issues would include the following: whether educational policy should prefer specific
faculties (institutions) or tertiary education in as many directions as possible; which
form of preparatory work should be supported: zero-year courses or more general
preparatory courses; and whether the institutions themselves should be encouraged to
take an interest in the admittance of Roma students. A solution applied in several
European countries and to be developed in Hungary affects not only potential Roma
graduates, although they are affected more than the average: promoting the acceptance
of non-customary careers (this means “making up for” secondary school leaving
certificates by vocational experience and general knowledge in some specialities of
tertiary education). There has been no such initiative so far, perhaps due to the failure of
positive discrimination measures, the so-called “numerus clausus”, implemented for
blue-collar workers.
         In Hungary today, courses on Roma-related subjects are run by a number of
institutions training nursery school teachers, lower and higher-grade teachers, district
nurses, social workers, social politicians, and social pedagogues; however, attendance
is not compulsory and degrees can be obtained without having passed such courses.
This deficiency is highlighted by the 2001 report of the minority ombudsman,
particularly emphasising the fact that a large part of prospective teachers are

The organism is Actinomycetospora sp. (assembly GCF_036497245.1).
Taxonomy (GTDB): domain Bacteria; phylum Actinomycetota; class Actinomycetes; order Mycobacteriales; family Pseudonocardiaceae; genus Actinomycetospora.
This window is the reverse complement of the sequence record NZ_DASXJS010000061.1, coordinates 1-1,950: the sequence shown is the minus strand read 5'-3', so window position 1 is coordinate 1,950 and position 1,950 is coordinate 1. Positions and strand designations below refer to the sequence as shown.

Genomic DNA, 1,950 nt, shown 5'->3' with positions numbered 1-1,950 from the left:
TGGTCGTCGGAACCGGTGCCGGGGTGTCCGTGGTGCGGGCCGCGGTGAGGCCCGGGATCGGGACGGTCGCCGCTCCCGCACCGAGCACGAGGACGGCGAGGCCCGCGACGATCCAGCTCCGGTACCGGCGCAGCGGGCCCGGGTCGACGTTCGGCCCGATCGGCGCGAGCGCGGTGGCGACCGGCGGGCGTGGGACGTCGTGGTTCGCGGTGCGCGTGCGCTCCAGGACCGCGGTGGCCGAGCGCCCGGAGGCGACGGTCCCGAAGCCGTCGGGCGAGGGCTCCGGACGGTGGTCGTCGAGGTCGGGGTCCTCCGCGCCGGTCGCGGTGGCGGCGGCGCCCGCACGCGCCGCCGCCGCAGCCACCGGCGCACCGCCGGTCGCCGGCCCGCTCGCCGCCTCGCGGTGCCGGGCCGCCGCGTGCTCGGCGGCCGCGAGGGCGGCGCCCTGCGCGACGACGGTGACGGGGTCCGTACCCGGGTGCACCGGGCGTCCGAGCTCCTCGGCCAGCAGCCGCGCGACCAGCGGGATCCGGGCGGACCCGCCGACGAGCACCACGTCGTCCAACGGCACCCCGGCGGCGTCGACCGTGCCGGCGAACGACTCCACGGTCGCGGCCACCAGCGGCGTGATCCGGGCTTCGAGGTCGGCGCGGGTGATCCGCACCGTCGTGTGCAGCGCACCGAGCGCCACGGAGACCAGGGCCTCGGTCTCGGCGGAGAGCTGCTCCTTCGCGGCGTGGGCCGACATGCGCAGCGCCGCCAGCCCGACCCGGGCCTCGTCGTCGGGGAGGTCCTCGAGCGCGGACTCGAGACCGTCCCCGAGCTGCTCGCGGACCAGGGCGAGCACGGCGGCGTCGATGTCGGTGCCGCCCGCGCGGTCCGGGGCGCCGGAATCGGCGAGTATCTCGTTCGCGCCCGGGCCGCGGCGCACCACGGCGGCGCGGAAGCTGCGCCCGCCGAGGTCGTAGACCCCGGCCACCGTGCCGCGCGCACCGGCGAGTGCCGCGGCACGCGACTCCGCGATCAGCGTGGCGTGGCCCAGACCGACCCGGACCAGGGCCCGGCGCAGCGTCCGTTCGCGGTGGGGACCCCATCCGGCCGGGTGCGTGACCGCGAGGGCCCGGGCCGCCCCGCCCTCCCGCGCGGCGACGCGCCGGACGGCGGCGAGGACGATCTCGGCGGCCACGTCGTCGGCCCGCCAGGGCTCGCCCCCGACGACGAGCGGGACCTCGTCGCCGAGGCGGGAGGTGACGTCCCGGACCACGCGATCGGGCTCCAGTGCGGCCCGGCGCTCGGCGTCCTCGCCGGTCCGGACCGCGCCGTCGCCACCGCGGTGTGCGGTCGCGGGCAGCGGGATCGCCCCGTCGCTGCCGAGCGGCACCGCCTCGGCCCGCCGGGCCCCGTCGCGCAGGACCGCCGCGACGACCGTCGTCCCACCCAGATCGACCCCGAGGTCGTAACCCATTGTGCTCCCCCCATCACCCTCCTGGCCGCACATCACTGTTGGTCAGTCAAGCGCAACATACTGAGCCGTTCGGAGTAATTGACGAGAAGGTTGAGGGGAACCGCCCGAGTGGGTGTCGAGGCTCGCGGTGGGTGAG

unacceptably prejudiced against Roma. The report goes on to state that student attitudes
are also influenced by a lack of knowledge about the Roma population.
         A lack of properly trained teaching staff has already been mentioned in relation
to Roma minority education. Demand to learn the Romany (Lovary) and Bea languages
is a rapidly increasing throughout the country (triggered by the language certificate
requirement for tertiary degrees and the additional payments due to civil servants who
can use foreign languages in their work). Not only are language courses being launched
by some tertiary institutions and Roma organisations, but advertisements placed by
private language schools have also appeared. Dictionaries and language books,
although still not readily available, are increasing in numbers. Presently, foreign
languages can be taught by people with a degree and an advanced-level language
certificate, but the number of such experts is also low. What’s more, as yet there is no
language teacher training and teacher training specialised in the teaching of Roma

The parliamentary commissioner for minority affairs initiated a survey among teacher
trainee students. The resulting report, which has had considerable repercussions, states
the following:

 -“14% of students – about every seventh student – have inveterate prejudices or are
outwardly racist. (This can be broken down into a further two groups: 2.7% of
students are outwardly racist and 11.4% are strongly prejudiced.) Researchers classified